The sister of murdered Milford High School graduate Gillian Gibbons said Monday she is imploring state officials to conduct an investigation into what she called a disappointing breakdown in communication with her regarding a parole hearing for jailed killer David Dart.
Jennifer Kirkpatrick of Oneonta told The Daily Star that her complaint against the state Department of Corrections and Community Supervision — the agency that oversees both the prison and parole systems in New York — has been referred to Catherine Jacobsen, the agency’s assistant commissioner for program services.
In her complaint to the agency, Kirkpatrick informed state officials that she was the person who discovered the body of her slain sister slumped inside a car in the municipal parking garage in downtown Oneonta on Sept. 12, 1989. Gibbons was 18 years old when she was killed.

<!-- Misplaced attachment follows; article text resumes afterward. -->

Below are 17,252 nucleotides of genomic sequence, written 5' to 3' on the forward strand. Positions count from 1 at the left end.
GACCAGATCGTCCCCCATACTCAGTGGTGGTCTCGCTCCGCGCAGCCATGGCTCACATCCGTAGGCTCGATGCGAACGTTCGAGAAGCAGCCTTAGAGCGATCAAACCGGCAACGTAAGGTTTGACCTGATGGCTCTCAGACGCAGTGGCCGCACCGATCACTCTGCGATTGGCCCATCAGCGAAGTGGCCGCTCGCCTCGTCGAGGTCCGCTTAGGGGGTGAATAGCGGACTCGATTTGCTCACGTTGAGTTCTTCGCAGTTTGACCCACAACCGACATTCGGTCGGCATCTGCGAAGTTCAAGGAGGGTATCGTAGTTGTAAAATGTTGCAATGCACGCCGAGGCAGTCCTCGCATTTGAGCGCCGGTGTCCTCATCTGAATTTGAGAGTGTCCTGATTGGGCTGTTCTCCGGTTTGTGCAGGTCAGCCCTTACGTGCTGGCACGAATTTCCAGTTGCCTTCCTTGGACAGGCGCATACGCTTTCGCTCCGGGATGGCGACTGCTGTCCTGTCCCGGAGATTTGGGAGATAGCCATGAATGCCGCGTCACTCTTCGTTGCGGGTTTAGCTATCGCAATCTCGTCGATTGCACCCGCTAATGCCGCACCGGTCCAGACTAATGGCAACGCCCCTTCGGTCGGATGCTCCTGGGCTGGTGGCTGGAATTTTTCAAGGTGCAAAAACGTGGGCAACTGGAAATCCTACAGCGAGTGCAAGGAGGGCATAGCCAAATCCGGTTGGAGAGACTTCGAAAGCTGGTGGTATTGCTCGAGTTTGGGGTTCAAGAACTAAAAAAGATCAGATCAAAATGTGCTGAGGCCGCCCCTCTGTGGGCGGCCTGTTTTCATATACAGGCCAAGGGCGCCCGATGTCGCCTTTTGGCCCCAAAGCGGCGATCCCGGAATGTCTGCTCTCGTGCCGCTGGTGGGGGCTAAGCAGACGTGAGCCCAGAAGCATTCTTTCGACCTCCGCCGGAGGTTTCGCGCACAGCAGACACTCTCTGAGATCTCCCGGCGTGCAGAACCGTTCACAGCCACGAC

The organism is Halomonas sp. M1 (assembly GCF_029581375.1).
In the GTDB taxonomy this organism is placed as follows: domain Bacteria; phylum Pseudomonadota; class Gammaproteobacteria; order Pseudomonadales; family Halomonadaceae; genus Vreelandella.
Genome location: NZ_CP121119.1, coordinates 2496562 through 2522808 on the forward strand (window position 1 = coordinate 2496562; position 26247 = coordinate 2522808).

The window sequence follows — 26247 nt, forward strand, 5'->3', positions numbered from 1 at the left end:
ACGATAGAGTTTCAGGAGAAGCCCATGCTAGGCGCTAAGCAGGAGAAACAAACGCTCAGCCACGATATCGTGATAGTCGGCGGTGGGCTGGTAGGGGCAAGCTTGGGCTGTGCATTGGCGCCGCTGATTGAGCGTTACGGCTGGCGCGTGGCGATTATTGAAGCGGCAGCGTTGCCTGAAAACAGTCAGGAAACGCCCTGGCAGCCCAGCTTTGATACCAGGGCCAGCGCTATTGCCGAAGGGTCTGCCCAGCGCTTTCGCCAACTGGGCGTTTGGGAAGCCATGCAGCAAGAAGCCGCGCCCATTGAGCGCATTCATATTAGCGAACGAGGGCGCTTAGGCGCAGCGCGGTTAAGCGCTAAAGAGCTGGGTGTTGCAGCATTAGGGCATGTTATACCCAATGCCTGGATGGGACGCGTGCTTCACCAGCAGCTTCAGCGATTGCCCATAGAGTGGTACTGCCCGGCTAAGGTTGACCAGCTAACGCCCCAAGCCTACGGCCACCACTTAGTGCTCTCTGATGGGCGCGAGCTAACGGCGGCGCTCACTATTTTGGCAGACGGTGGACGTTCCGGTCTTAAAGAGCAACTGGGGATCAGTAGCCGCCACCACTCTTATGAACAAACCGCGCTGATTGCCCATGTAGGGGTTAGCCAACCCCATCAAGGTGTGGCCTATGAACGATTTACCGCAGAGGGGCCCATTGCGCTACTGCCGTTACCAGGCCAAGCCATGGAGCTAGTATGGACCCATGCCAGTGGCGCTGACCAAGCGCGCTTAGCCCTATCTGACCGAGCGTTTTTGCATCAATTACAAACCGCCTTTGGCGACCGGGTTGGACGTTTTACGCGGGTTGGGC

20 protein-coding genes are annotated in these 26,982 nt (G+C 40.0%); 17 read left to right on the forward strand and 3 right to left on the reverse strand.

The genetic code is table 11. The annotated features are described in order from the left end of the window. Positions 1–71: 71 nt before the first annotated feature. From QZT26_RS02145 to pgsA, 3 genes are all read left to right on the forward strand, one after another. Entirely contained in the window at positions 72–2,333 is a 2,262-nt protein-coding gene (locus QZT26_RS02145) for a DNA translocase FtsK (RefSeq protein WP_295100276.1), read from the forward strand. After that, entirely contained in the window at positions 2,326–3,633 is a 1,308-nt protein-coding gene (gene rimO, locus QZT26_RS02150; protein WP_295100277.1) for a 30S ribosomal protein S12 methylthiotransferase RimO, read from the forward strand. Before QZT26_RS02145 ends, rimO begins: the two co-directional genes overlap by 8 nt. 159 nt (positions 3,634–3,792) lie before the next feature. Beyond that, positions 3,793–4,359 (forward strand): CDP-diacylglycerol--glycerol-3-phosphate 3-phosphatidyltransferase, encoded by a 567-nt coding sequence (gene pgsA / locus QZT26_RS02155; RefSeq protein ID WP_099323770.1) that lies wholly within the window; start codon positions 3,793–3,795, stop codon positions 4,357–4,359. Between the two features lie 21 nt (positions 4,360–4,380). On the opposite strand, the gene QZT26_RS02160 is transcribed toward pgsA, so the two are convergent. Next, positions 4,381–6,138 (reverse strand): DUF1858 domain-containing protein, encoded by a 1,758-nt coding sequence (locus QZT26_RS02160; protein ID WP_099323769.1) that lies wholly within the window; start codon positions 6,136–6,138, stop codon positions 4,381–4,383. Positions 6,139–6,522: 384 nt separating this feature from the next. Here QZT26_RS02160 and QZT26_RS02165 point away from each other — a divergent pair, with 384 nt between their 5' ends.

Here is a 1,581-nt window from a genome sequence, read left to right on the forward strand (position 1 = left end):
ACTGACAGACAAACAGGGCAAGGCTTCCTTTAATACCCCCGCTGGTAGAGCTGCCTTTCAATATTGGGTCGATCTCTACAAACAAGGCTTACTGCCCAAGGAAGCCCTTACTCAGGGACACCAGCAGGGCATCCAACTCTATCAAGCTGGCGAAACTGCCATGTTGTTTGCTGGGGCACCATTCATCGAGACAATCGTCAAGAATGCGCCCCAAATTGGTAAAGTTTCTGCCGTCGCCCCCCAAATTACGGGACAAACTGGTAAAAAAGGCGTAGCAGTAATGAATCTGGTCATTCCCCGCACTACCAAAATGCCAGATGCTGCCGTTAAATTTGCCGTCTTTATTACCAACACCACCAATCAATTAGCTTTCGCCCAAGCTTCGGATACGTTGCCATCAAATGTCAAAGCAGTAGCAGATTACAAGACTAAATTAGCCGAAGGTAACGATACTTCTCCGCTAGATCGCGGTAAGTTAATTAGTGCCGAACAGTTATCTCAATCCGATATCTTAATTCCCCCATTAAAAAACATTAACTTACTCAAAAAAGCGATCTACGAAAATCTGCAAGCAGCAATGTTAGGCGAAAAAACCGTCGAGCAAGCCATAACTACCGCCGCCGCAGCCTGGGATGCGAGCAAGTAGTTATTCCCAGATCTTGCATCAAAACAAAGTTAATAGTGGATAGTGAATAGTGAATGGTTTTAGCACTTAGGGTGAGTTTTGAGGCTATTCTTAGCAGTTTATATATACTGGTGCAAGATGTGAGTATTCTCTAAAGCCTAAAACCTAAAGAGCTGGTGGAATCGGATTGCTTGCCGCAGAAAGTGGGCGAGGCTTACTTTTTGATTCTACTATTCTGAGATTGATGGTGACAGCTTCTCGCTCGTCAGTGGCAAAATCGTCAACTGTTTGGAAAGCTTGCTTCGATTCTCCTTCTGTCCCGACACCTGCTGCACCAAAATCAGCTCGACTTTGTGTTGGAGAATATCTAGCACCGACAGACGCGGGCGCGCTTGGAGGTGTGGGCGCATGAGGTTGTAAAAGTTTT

Although she had kept her contact information updated on a victim notification system run by the state, Kirkpatrick she said she only learned of a parole hearing scheduled for Dart last month after Otsego County Judge Brian Burns relayed the information to her through a mutual acquaintance.
The parole hearing was postponed to January after The Daily Star began making inquiries into Kirkpatrick’s allegations that was not directly contacted about the parole hearing for Dart, who is serving 25 years to life at the medium-security Otisville state prison.
A spokeswoman for the state agency said two weeks ago that Dart’s hearing was postponed after officials determined that his prison record was “incomplete.”
In her letter to the corrections agency, Kirkpatrick wrote: “I would like an official investigation into this matter immediately.” She urged the agency and the Otisville prison administration to contact her regarding Dart’s parole hearing.
Kirkpatrick, an office manager for an Oneonta dental practice, also questioned why the notice received by Burns’ office was dated Oct. 31, yet a court clerk stamped it as being received Nov. 14. She said she is also planning to ask the state comptroller’s office — which is empowered to audit state agencies — to examine the state’s crime-victim notification system.